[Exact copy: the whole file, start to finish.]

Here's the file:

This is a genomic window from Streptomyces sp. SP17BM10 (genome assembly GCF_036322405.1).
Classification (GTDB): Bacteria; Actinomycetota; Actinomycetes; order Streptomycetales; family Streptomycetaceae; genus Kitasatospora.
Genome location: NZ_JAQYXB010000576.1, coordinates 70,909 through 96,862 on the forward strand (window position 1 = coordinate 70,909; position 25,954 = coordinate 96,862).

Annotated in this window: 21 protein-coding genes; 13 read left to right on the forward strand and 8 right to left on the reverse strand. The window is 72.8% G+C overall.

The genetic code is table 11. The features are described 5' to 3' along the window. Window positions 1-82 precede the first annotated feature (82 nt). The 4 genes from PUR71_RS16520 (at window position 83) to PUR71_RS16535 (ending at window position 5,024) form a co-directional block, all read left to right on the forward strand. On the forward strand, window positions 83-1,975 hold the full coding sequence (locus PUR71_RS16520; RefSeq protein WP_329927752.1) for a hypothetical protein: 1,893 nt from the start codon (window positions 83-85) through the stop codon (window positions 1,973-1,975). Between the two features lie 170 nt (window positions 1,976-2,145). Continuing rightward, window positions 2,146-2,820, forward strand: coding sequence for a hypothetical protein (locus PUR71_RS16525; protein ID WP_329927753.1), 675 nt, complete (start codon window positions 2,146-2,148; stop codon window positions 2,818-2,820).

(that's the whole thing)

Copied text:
This is a genomic window from Streptomyces sp. SP17BM10 (genome assembly GCF_036322405.1).
Classification (GTDB): Bacteria; Actinomycetota; Actinomycetes; order Streptomycetales; family Streptomycetaceae; genus Kitasatospora.
Genome location: NZ_JAQYXB010000576.1, coordinates 70,909 through 96,862 on the forward strand (window position 1 = coordinate 70,909; position 25,954 = coordinate 96,862).

Annotated in this window: 21 protein-coding genes; 13 read left to right on the forward strand and 8 right to left on the reverse strand. The window is 72.8% G+C overall.

The genetic code is table 11. The features are described 5' to 3' along the window. Window positions 1-82 precede the first annotated feature (82 nt). The 4 genes from PUR71_RS16520 (at window position 83) to PUR71_RS16535 (ending at window position 5,024) form a co-directional block, all read left to right on the forward strand. On the forward strand, window positions 83-1,975 hold the full coding sequence (locus PUR71_RS16520; RefSeq protein WP_329927752.1) for a hypothetical protein: 1,893 nt from the start codon (window positions 83-85) through the stop codon (window positions 1,973-1,975). Between the two features lie 170 nt (window positions 1,976-2,145). Continuing rightward, window positions 2,146-2,820, forward strand: coding sequence for a hypothetical protein (locus PUR71_RS16525; protein ID WP_329927753.1), 675 nt, complete (start codon window positions 2,146-2,148; stop codon window positions 2,818-2,820).